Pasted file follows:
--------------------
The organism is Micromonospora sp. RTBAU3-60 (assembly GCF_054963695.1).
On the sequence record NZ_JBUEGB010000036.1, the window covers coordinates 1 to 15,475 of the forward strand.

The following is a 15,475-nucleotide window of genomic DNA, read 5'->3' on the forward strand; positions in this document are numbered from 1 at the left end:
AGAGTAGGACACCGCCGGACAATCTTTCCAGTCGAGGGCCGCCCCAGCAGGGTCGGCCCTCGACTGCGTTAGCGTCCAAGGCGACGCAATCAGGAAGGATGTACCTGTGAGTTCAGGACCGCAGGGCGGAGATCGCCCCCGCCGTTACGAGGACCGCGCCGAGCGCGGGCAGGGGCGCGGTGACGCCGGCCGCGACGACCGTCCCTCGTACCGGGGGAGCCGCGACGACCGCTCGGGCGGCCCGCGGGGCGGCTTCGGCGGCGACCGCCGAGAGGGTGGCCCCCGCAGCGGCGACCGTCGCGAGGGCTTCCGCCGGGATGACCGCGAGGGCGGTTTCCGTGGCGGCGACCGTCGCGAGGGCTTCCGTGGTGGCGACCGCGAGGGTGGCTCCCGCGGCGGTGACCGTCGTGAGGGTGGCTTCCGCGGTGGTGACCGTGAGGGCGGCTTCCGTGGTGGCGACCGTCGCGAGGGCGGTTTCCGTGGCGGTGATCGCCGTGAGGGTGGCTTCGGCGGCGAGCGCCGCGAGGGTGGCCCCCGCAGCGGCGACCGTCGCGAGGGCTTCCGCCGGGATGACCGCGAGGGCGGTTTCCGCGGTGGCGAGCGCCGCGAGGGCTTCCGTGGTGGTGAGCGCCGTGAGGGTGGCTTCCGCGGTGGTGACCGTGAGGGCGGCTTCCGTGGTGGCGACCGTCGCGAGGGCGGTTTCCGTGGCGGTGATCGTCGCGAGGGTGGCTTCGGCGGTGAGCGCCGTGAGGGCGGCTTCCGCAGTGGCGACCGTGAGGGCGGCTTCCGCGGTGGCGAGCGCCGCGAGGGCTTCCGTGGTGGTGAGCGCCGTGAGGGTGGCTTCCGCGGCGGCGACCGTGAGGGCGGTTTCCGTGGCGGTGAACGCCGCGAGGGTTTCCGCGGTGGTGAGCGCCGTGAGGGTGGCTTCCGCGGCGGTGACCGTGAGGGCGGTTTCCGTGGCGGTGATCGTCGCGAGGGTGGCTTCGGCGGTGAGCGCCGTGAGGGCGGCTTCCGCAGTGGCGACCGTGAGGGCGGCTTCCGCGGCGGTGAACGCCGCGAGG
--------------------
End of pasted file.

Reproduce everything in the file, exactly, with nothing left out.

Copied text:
The organism is Micromonospora sp. RTBAU3-60 (assembly GCF_054963695.1).
On the sequence record NZ_JBUEGB010000036.1, the window covers coordinates 1 to 15,475 of the forward strand.

The following is a 15,475-nucleotide window of genomic DNA, read 5'->3' on the forward strand; positions in this document are numbered from 1 at the left end:
AGAGTAGGACACCGCCGGACAATCTTTCCAGTCGAGGGCCGCCCCAGCAGGGTCGGCCCTCGACTGCGTTAGCGTCCAAGGCGACGCAATCAGGAAGGATGTACCTGTGAGTTCAGGACCGCAGGGCGGAGATCGCCCCCGCCGTTACGAGGACCGCGCCGAGCGCGGGCAGGGGCGCGGTGACGCCGGCCGCGACGACCGTCCCTCGTACCGGGGGAGCCGCGACGACCGCTCGGGCGGCCCGCGGGGCGGCTTCGGCGGCGACCGCCGAGAGGGTGGCCCCCGCAGCGGCGACCGTCGCGAGGGCTTCCGCCGGGATGACCGCGAGGGCGGTTTCCGTGGCGGCGACCGTCGCGAGGGCTTCCGTGGTGGCGACCGCGAGGGTGGCTCCCGCGGCGGTGACCGTCGTGAGGGTGGCTTCCGCGGTGGTGACCGTGAGGGCGGCTTCCGTGGTGGCGACCGTCGCGAGGGCGGTTTCCGTGGCGGTGATCGCCGTGAGGGTGGCTTCGGCGGCGAGCGCCGCGAGGGTGGCCCCCGCAGCGGCGACCGTCGCGAGGGCTTCCGCCGGGATGACCGCGAGGGCGGTTTCCGCGGTGGCGAGCGCCGCGAGGGCTTCCGTGGTGGTGAGCGCCGTGAGGGTGGCTTCCGCGGTGGTGACCGTGAGGGCGGCTTCCGTGGTGGCGACCGTCGCGAGGGCGGTTTCCGTGGCGGTGATCGTCGCGAGGGTGGCTTCGGCGGTGAGCGCCGTGAGGGCGGCTTCCGCAGTGGCGACCGTGAGGGCGGCTTCCGCGGTGGCGAGCGCCGCGAGGGCTTCCGTGGTGGTGAGCGCCGTGAGGGTGGCTTCCGCGGCGGCGACCGTGAGGGCGGTTTCCGTGGCGGTGAACGCCGCGAGGGTTTCCGCGGTGGTGAGCGCCGTGAGGGTGGCTTCCGCGGCGGTGACCGTGAGGGCGGTTTCCGTGGCGGTGATCGTCGCGAGGGTGGCTTCGGCGGTGAGCGCCGTGAGGGCGGCTTCCGCAGTGGCGACCGTGAGGGCGGCTTCCGCGGCGGTGAACGCCGCGAGG